Online via 3sat
August 30, 2021
The three 20-minute pieces that make up this broadcast Swan Lakes programme by Stuttgart’s Gauthier Dance are not new versions of the classic ballet. Anything but. Indeed, if you didn’t know the programme was called Swan Lakes, for much of the time you would struggle to make the association. There are certainly no flocks of white swans (actually, not any white at all) and definitely no tutus. The works are rather ‘inspired by’, choreographers Hofesh Shechter, Cayetano Sato and Marco Goecke tending to take one aspect or theme from the original and then developing it in their own unique style.
Whatever one makes of the choreography, the dancers are quite simply outstanding. Eric Gauthier, who introduces each piece in his usual casual, easy-going style, not only one of the top contemporary companies in Europe, but one whose dancers seem able to shift between very different styles at the flick of a switch.
Hofesh Schechter’s Swan Cake is the choreographer’s first work for Gauthier Dance and marks his start of his time as an artist-in-residence with the Theaterhaus company. It bursts with energy. Not only are all eight dancers on stage the whole time, they barely pause for a moment. They dance very much as an ensemble but mostly as if in a trance; some sort of dark swan rave. They twist, turn, shuffle, haul themselves along the floor in typical Shechter vocabulary.
It’s not a huge leap to see the dancers as a flock of swans although there are times when it feels like it could be almost any Shechter piece of the past ten years. But then he throws in surprise gestures that appear to nods to the ballet: an arm here, what looks like the stroking of a swan’s neck there. While the music has a typically oriental, folkloric tone, it too references the ballet as Tchaikovsky’s theme are clearly heard, albeit mashed up.
Swan Cake has colour, in pretty much every sense. In contrast, Cayetano Sato’s Untitled for 7 Dancers is danced in skin-tight, head-to-toe black costumes against a black background. Shechter’s party mood meanwhile is replaced by a slightly eerie feel. Soto’s dancers might not look like swans, but you can easily imagine it’s all happening at some gloomy night-time lakeside, a feeling helped enormously by the atmospheric, specially commissioned electro-score by young composer and cellist Peter Gregson, best known for his film music,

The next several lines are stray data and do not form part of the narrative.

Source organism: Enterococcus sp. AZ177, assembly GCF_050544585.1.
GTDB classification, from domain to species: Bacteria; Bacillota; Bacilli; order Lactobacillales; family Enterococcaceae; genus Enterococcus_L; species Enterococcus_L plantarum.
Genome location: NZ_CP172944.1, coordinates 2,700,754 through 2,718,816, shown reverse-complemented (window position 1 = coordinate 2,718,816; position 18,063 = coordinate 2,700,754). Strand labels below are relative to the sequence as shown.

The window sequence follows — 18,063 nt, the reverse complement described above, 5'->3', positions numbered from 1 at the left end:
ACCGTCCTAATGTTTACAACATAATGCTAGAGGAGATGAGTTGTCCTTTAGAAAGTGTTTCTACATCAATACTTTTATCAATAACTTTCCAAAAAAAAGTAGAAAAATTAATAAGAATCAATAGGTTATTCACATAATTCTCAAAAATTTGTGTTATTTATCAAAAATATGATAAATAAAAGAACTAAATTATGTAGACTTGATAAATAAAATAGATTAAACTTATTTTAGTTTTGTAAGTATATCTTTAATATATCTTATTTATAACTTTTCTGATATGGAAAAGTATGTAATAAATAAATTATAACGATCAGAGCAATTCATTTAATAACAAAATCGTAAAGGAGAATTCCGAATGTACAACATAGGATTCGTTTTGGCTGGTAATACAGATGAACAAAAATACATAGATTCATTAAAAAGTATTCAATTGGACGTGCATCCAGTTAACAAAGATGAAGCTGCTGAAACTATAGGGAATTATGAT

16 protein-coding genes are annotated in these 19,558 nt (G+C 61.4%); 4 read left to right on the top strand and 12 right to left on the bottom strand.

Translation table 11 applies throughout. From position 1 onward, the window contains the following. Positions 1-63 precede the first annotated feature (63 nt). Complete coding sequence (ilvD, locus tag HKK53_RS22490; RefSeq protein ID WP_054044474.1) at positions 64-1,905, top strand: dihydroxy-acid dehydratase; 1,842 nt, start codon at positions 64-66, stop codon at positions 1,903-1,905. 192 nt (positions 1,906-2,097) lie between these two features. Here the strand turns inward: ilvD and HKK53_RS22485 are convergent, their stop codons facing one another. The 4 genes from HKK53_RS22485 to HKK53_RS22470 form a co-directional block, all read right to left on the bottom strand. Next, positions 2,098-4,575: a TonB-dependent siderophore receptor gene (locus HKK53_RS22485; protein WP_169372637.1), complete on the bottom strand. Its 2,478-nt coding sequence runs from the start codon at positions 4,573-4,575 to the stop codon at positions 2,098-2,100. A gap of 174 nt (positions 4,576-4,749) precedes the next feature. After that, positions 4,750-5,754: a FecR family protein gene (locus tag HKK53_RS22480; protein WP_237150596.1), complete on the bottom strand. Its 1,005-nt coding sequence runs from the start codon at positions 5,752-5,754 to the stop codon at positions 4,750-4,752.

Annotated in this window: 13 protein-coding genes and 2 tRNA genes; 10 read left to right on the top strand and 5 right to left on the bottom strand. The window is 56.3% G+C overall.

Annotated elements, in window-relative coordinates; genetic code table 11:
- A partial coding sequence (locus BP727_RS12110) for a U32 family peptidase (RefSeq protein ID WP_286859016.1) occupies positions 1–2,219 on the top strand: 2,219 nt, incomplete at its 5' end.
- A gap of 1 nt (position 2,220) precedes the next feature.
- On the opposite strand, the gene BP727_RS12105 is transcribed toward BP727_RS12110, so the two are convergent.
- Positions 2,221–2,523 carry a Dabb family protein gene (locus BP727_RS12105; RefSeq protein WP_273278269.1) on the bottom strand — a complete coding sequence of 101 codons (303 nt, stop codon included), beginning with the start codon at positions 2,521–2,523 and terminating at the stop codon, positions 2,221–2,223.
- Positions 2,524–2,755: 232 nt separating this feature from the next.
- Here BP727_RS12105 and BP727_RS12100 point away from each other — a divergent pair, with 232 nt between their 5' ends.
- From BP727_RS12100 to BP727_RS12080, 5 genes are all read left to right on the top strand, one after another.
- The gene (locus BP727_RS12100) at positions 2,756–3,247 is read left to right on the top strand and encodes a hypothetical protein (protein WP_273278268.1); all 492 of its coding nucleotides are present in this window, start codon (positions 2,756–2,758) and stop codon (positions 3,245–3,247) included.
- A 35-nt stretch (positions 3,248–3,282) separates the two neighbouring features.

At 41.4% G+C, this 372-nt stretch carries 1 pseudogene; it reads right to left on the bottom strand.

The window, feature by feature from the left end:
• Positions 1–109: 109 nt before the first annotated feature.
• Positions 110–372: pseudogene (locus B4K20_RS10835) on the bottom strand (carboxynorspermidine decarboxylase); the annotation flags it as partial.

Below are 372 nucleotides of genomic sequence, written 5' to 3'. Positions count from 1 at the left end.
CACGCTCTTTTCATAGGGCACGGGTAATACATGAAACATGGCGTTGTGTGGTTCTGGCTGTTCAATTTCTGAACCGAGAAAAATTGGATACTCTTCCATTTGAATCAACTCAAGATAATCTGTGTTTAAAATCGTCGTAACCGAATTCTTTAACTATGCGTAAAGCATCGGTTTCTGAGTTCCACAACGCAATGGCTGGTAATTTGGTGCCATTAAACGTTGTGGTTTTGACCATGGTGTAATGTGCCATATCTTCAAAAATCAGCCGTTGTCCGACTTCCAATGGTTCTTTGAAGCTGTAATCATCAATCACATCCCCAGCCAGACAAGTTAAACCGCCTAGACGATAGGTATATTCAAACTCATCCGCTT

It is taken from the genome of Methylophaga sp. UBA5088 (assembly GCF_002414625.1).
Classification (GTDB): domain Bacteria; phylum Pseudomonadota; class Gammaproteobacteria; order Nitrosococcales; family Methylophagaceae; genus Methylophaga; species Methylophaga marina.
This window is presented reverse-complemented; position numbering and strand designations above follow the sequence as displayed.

Untitled for 7 Dancers aims at what Soto sees as the core of Swan Lake, the moment of transformation from human to animal, specifically woman to swan. An upstage digital display counts down towards that second when the transformation is complete.
The dancers appear as incredibly supple, lithe creatures. Movement is highly articulated and full of extravagant, often strange extensions. It’s almost as though the bodies are being broken and reformed. Sculptural pictures appear again and again. Tightly choreographed moments of unison appear effortlessly from the individuality. For all the dance’s highly eccentric movement, it still has great sensitivity. There is frequently a sense of yearning, perhaps of wanting this transformation to stop. Yet it’s inevitability trumps all.
Another artist-in-residence at Gauthier Dance, Marco Goecke, now also director of the Staatsballett Hannover, completed the programme with his Shara Nur, a typically dark work full of his trademark quivering aesthetics.
A cloud of fog shrouds the stage, then sits ominously overhead. To music by Björk, dancers appear out of the haze. In red-shirts and black trousers, the cast (it was originally made on an all-male ensemble but here included one woman, albeit identically dressed) appear nervous. The movement is fragmented yet incredibly precise. Heads, arms and bodies, twitch and tremble. Shoulders are hunched as bodies engage in movement conversations.
More than the others, Shara Nur and its connection to Swan Lake is initially a puzzle. At first sight, there is little that suggests swans or lakes. Was that a folded paper swan scrunched in a hand, however? We also see one clearly later. Swans too in the form of bunches of black swan-shaped balloons carried across the stage and that later surround one performer.
A little research reveals that Shara Nur is actually a lake in Russia’s Tuva Republic, close to the Mongolian border. Because of the minerals dissolved in the water, the body looks red after a swim. Presumably, hence the men’s shirts. Those same minerals and the lake’s mud also have curative qualities, although where that fits in, if it does, like much else, remains hidden.
Missing from the original theatre programme is a piece by Marie Chouinard (which does actually have stylised tutus), perhaps a shame as it garnered the best comment at the time.
Swan Lakes from Gauthier Dance is available at www.3sat.de until November 26, 2021.